"My responsibility is to put the best group together to help us get to the next level, but there's no doubt that those guys are all valuable people to this organization. But are we excluding adding other people? Absolutely not. ... Missing the playoffs is not something we take lightly, and we will explore every area -- players, coaching staff, additional people -- to make this a better hockey team."

[RELATED: Sharks get great injury news on Couture, Hertl and Karlsson]

It's going to be an extremely important -- albeit unprecedented -- offseason for San Jose.

There is a lot of work to be done to get the Sharks back to a level of contention, and deciding on who will be behind the bench certainly ranks near the top of the list.

Sharks' injured stars expected to make full recovery by training camp

Sharks' injured stars expected to make full recovery by training camp

It has been nearly three full months since the last time Logan Couture, Tomas Hertl and Erik Karlsson all played in the same game for the Sharks.

Couture scored with precisely one minute remaining in regulation on Jan. 5 to give San Jose a commanding two-goal lead on the road against the Washington Capitals. In what would turn out to be arguably the most crushing loss of their season, the Sharks proceeded to give up two goals over the final minute before losing 5-4 in overtime.

That was the insult. Next came the injury.

In the second period of San Jose's next game on Jan. 7 against the St. Louis Blues, Couture took an awkward fall into the end boards and emerged with a fractured ankle. He would miss the next 17 games while recovering. By the time he returned to the lineup on Feb. 25, both Hertl and Karlsson's seasons had already ended.

Hertl tore the ACL and MCL in his left knee in a 5-2 loss to the Vancouver Canucks on Jan. 29. Just over two weeks later, Karlsson was placed on season-ending injured reserve after breaking his left thumb against the Winnipeg Jets on Feb. 14.

While the Sharks certainly experienced their fair share of struggles earlier in the season, the severe injuries endured by arguably their three best players were always going to be too much to overcome. San Jose wasn't anywhere near playoff position when the NHL season was indefinitely paused on March 12 due to the coronavirus (COVID-19) pandemic. Though it remains to be seen if and when it will resume, it's safe to assume the franchise's postseason streak has come to an end.

Yep, the last few months have been pretty dark for the Sharks. Not being able to play games isn't helping, but the clouds might be parting.

In addition to restocking their draft cupboard at the trade deadline, the Sharks had two collegiate standouts -- John Leonard and Brinson Pasichnuk -- officially agree to join the organization Wednesday. On a conference call with reporters on Thursday, San Jose general manager Doug Wilson hinted that some more signings might be coming down the pipe in short order.

The most promising update Wilson provided, however, was how Couture, Hertl and Karlsson are progressing from their respective injuries.

In Couture's seventh game back in the lineup, he took a puck to the face -- the guy has the worst luck -- and was placed in concussion protocol as a precautionary measure on March 8. That was San Jose's penultimate game before the season was indefinitely paused, and he has been symptom-free ever since. The only thing preventing Couture from hopping back out on the ice -- if that were a possibility right now -- likely is his conditioning level, something he recently took steps to address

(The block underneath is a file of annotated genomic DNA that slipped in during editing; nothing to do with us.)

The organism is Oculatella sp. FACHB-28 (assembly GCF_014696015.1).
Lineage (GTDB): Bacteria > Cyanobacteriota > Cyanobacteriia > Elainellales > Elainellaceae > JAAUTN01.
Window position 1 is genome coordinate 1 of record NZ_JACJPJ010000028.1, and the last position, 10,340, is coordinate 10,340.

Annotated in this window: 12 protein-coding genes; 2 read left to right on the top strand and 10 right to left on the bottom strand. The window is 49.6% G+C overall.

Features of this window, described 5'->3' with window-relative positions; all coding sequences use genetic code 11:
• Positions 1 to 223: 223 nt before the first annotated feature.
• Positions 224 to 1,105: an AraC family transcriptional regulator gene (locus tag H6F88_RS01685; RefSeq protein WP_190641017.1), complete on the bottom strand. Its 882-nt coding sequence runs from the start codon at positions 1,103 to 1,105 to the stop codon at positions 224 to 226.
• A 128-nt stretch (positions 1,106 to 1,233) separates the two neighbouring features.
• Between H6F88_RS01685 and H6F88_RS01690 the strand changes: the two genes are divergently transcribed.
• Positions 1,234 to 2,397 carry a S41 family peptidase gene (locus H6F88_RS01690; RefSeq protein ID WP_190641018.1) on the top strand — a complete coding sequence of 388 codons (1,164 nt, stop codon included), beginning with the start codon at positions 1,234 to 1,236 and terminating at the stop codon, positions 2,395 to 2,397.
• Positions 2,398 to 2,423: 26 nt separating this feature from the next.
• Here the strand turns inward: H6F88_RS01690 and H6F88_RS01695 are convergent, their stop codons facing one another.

"Logan is feeling really good," Wilson told reporters. "I've talked to him quite a few times over the last little while. He has used the time really well. Sounds good, he got himself a Peloton, so he's riding every day. He's just about all the way back."

Like Couture, Karlsson's recovery hasn't been set back by the coronavirus pandemic.

"Erik is close to being all the way back," Wilson said, "and will be 100 percent for next season."

Though Hertl's injury was far more serious than the other two, his injury update was the most promising of the three.

"We got great news on Tomas Hertl," Wilson informed. "Talked to him yesterday. He's well ahead of schedule. Everything is going extremely well, and there should be no doubts with him being ready when next season starts, too."

Wilson insisted that all Sharks players and personnel are adhering to government recommendations and social distancing, but Hertl still has access to the team's training facility as he goes about his rehab. Wilson believes that access, combined with Hertl's previous knee injuries, has expedited his recovery this time around.

"He has been able to go to the facility and rehab with [head athletic trainer] Ray Tufts," Wilson explained. "He has got full flexibility and extension of his knee. I think what has happened, too, is he has the benefit -- we say that now; not a benefit at the time but it certainly is now -- he knows the process to go through. This is not an unknown for him.

"And talking to him yesterday, he just sounded outstanding. He's healed up, he's rested, he has got full extension. He has got some strengthening to do, but he said he even feels that he's well ahead of where he thought he would be, and that's been confirmed by our training staff and Ray Tufts, also."

[RELATED: Sharks' restocked draft picks, college signings offer hope]

We don't know when the next NHL season will begin. Heck, we don't even know if the current one will continue.

But whenever the Sharks next take the ice with a legitimate chance to contend for the postseason, it appears they'll have all three of Couture, Hertl and Karlsson in tow, which will be a huge help.

If San Jose is going to emerge from the recent darkness, those three likely will need to lead the way.